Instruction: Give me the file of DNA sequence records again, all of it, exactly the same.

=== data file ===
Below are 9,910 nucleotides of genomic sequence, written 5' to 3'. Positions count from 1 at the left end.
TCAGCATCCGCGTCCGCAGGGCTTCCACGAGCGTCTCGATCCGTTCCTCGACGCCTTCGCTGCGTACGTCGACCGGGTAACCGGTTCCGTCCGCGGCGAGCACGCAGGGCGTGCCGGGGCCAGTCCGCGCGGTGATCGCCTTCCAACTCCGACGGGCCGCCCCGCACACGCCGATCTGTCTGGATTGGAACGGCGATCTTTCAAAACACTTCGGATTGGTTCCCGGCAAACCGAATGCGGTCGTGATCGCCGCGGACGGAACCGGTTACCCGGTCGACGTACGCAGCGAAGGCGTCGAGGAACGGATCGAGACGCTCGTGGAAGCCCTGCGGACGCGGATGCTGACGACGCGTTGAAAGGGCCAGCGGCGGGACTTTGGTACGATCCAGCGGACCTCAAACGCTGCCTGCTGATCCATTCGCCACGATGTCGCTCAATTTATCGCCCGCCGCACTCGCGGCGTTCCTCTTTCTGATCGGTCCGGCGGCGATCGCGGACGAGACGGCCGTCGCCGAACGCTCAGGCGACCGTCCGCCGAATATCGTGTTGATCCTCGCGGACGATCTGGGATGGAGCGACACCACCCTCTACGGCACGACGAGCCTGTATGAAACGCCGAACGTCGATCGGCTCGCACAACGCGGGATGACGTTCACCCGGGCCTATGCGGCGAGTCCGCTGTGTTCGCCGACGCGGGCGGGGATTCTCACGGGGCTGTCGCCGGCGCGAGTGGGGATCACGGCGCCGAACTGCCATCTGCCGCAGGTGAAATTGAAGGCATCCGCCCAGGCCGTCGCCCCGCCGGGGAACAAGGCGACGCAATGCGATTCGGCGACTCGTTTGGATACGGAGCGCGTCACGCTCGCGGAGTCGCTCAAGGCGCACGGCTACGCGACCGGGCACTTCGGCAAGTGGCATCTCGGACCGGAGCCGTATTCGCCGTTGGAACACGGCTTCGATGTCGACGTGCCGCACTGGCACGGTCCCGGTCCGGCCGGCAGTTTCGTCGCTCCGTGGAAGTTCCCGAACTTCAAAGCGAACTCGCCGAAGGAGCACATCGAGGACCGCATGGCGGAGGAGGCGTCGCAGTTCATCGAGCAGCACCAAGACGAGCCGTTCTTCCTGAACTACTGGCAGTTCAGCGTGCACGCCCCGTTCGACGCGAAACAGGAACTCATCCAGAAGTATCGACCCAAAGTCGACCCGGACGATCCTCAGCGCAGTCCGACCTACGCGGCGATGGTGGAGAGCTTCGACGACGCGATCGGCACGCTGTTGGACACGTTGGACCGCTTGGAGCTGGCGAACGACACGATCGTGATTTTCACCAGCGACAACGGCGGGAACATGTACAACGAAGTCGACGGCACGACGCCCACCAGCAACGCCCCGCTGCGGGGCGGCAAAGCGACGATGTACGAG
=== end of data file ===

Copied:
Below are 9,910 nucleotides of genomic sequence, written 5' to 3'. Positions count from 1 at the left end.
TCAGCATCCGCGTCCGCAGGGCTTCCACGAGCGTCTCGATCCGTTCCTCGACGCCTTCGCTGCGTACGTCGACCGGGTAACCGGTTCCGTCCGCGGCGAGCACGCAGGGCGTGCCGGGGCCAGTCCGCGCGGTGATCGCCTTCCAACTCCGACGGGCCGCCCCGCACACGCCGATCTGTCTGGATTGGAACGGCGATCTTTCAAAACACTTCGGATTGGTTCCCGGCAAACCGAATGCGGTCGTGATCGCCGCGGACGGAACCGGTTACCCGGTCGACGTACGCAGCGAAGGCGTCGAGGAACGGATCGAGACGCTCGTGGAAGCCCTGCGGACGCGGATGCTGACGACGCGTTGAAAGGGCCAGCGGCGGGACTTTGGTACGATCCAGCGGACCTCAAACGCTGCCTGCTGATCCATTCGCCACGATGTCGCTCAATTTATCGCCCGCCGCACTCGCGGCGTTCCTCTTTCTGATCGGTCCGGCGGCGATCGCGGACGAGACGGCCGTCGCCGAACGCTCAGGCGACCGTCCGCCGAATATCGTGTTGATCCTCGCGGACGATCTGGGATGGAGCGACACCACCCTCTACGGCACGACGAGCCTGTATGAAACGCCGAACGTCGATCGGCTCGCACAACGCGGGATGACGTTCACCCGGGCCTATGCGGCGAGTCCGCTGTGTTCGCCGACGCGGGCGGGGATTCTCACGGGGCTGTCGCCGGCGCGAGTGGGGATCACGGCGCCGAACTGCCATCTGCCGCAGGTGAAATTGAAGGCATCCGCCCAGGCCGTCGCCCCGCCGGGGAACAAGGCGACGCAATGCGATTCGGCGACTCGTTTGGATACGGAGCGCGTCACGCTCGCGGAGTCGCTCAAGGCGCACGGCTACGCGACCGGGCACTTCGGCAAGTGGCATCTCGGACCGGAGCCGTATTCGCCGTTGGAACACGGCTTCGATGTCGACGTGCCGCACTGGCACGGTCCCGGTCCGGCCGGCAGTTTCGTCGCTCCGTGGAAGTTCCCGAACTTCAAAGCGAACTCGCCGAAGGAGCACATCGAGGACCGCATGGCGGAGGAGGCGTCGCAGTTCATCGAGCAGCACCAAGACGAGCCGTTCTTCCTGAACTACTGGCAGTTCAGCGTGCACGCCCCGTTCGACGCGAAACAGGAACTCATCCAGAAGTATCGACCCAAAGTCGACCCGGACGATCCTCAGCGCAGTCCGACCTACGCGGCGATGGTGGAGAGCTTCGACGACGCGATCGGCACGCTGTTGGACACGTTGGACCGCTTGGAGCTGGCGAACGACACGATCGTGATTTTCACCAGCGACAACGGCGGGAACATGTACAACGAAGTCGACGGCACGACGCCCACCAGCAACGCCCCGCTGCGGGGCGGCAAAGCGACGATGTACGAG